The Scarlet Witch’s crown proved to be an especially valuable design element, influencing Dauterman to find new ways to emphasize Wanda’s supernatural side. “I love that there’s nothing stereotypically witchy about the crown, but it still gives a witch vibe. I tried to move that mystical feeling forward with the starry effect on Wanda’s skirt and hair — nodding to her son Wiccan’s Jamie McKelvie-designed costume and her sister Polaris’ look in the ‘Dark Seduction’ era — a visual signifier that this is a magical character.”
Bringing in design elements from Wanda’s relatives taps into a central theme of the book: Wanda’s relationship with her family, both biological and chosen.
“She has one blood brother [Quicksilver], who’s a science experiment like her,” said Orlando. “She has an adopted sister [Polaris] who is a mutant. Her ex-husband [Vision] is a robot with a late wife that was made from Wanda’s brain patterns, and her ex’s late son and living daughter are kind of hers and kind of not. In a traditional sense, they’re not, but they were made from someone who is based on Wanda. There’s a strangeness to Wanda’s day-to-day life that is something we’re really excited to explore with those she surrounds herself with and celebrate.”
The series adds a new member to Wanda’s inner circle, and she’s a MCU fan-favorite making her comic book debut: Darcy Lewis, played by Kat Dennings in the Thor film franchise and WandaVision. “This is the 616 version of this character, who brings the same type of perceptions to the book, but also fits right into what’s going on with Scarlet Witch, with the magic side of the Marvel Universe,” said Orlando.
“Darcy’s there to lightly chide the absurdities we love of comic books, especially in a character like Thor,” said Orlando. “Wanda speaks casually about a life that is absurd and strange, and it’s normal for her. But if you look at her family tree and the things she does, it can seem quite esoteric. Darcy essentially gives a voice to the audience in the same way that Kat Dennings’ character does.”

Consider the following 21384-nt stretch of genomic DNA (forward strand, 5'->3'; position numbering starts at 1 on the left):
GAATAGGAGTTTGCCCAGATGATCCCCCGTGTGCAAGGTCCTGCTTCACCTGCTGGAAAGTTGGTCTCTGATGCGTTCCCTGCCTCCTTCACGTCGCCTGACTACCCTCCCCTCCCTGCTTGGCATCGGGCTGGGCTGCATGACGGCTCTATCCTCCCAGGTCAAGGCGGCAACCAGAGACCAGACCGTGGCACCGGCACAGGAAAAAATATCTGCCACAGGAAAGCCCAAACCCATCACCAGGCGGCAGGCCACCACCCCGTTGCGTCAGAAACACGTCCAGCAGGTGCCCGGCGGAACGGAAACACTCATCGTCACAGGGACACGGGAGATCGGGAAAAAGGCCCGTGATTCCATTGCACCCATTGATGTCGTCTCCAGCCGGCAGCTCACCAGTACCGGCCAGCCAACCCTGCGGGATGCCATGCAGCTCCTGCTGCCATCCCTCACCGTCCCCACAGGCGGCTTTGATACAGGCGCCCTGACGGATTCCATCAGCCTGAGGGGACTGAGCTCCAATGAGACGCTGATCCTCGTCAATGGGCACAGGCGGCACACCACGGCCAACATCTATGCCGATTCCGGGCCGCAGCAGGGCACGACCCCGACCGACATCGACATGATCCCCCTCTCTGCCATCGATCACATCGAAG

Darcy will be hanging around Wanda’s new place of business, a magic shop that helps her play a more active part in her community. “One of the things we wanted to do was show that, despite her immense power, she isn’t always off battling threats and menaces that are relatively hard to relate to,” said Orlando. “It’s really back to what makes Marvel characters iconic. They are the people that exist in the world outside your window. No matter what their power level was, they were also someone you could see in their civilian guise at the coffee shop, or maybe they can’t make rent, things like that. Even someone like Captain America — for a long time he was living in a shit apartment in New York.”
Planting roots doesn’t mean Wanda won’t be exploring the wider Marvel Universe. She’ll be visiting Pichelli’s home country of Italy, and this exclusive first look at Scarlet Witch #2 reveals that Wanda is heading into the Dreamscape with her sort-of-but-not-really daughter, Viv Vision. Wanda’s near-infinite power means that she can go pretty much anywhere, including an upcoming journey to Sub-Atomica in issue #3 that will be drawn entirely in splash pages in an ode to the classic fantasy comic Prince Valiant.
Orlando hasn’t forgotten all of those years of Wanda’s suffering, but they aren’t holding her back anymore. They’ve made her more assured than ever. “She has not had a perfect life,” said Orlando. “She has had to overcome and struggle. That’s where real strength comes from. That’s where real power comes from. Who among us hasn’t had to reckon with our own mistakes, our own inner darkness? Whether it’s large-scale — probably small-scale because we’re everyday people — it’s still there.”